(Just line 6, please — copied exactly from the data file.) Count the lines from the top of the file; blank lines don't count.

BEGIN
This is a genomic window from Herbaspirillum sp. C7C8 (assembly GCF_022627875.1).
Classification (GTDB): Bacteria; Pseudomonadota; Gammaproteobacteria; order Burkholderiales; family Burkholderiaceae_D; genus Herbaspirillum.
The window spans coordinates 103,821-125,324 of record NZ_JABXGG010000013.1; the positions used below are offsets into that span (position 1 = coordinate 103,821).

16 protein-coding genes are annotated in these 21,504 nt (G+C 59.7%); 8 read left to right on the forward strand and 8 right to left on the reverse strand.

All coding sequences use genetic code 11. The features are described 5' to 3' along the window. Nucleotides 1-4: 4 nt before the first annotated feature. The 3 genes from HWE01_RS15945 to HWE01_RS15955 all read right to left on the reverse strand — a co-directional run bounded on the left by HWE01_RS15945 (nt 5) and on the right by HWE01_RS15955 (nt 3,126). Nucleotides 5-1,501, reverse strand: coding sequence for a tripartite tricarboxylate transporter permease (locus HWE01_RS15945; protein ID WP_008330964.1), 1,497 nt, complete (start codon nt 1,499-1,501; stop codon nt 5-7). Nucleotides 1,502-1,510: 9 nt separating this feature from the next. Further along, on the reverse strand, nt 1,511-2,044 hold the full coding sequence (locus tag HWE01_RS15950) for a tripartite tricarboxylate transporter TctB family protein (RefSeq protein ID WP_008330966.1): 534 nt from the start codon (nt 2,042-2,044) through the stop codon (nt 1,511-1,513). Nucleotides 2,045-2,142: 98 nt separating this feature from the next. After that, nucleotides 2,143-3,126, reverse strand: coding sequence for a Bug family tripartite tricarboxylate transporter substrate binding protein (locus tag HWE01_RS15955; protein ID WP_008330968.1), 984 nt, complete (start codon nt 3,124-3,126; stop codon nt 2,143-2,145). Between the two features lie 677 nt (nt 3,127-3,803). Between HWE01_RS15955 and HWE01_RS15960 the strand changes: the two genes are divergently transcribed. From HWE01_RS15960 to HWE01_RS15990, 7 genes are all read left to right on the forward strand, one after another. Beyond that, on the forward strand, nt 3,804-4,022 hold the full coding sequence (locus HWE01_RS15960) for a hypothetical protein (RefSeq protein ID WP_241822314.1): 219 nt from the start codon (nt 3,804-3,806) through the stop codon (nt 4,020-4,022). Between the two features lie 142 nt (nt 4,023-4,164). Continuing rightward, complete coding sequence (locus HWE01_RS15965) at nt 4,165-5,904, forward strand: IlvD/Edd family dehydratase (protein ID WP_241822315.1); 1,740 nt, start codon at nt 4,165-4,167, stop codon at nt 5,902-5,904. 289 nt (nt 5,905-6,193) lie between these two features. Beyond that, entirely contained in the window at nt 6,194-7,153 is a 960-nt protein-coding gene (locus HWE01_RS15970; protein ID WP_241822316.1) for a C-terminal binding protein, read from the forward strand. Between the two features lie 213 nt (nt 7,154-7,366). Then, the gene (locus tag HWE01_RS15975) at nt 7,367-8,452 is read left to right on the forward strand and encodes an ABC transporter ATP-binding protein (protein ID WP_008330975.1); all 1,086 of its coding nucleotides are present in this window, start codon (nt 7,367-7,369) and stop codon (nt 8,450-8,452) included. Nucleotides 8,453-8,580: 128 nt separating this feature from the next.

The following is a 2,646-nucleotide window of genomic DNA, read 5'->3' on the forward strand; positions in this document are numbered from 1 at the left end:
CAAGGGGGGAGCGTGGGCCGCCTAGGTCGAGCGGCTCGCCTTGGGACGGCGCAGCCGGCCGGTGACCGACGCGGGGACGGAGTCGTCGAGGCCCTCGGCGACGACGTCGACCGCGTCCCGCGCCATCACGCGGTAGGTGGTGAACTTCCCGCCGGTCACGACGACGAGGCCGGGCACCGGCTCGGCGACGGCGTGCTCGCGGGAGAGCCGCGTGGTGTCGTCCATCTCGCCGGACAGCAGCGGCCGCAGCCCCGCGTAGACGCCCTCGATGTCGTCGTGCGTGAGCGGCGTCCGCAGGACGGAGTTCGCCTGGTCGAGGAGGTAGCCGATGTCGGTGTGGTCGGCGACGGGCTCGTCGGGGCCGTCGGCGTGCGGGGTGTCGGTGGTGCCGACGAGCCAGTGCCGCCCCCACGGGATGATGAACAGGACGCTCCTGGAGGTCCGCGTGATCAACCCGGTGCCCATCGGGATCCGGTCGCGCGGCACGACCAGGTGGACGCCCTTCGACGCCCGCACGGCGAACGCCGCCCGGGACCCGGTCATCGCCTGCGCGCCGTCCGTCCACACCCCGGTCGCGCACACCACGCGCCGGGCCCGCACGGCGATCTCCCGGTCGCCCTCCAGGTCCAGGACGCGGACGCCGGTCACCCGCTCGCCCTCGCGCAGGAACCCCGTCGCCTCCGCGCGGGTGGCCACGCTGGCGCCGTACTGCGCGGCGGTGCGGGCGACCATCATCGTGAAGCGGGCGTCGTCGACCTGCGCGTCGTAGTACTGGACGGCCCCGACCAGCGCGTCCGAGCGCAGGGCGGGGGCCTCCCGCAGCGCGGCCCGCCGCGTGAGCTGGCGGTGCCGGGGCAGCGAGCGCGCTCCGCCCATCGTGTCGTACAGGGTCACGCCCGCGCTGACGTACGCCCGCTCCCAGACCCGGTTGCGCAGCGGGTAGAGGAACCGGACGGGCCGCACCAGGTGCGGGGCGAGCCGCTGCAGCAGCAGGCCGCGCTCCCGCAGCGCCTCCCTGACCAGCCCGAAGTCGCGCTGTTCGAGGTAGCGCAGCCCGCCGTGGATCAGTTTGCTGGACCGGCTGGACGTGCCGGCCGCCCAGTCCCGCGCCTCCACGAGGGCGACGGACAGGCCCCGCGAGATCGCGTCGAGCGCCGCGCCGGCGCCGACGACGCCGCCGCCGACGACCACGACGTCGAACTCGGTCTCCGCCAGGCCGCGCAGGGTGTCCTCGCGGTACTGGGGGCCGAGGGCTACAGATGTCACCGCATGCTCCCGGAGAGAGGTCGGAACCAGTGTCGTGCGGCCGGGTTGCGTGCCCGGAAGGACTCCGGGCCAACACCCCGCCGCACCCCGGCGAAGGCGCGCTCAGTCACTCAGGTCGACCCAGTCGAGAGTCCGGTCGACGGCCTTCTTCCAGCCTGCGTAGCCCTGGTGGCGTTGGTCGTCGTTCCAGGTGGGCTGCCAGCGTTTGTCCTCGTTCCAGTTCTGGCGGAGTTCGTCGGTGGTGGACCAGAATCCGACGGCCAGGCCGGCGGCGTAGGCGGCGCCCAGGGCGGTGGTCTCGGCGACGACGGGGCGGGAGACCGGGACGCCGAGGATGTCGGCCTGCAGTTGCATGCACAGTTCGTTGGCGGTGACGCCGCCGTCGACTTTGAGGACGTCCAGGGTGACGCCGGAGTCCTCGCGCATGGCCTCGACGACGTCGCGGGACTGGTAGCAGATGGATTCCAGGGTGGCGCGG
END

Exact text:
The following is a 2,646-nucleotide window of genomic DNA, read 5'->3' on the forward strand; positions in this document are numbered from 1 at the left end: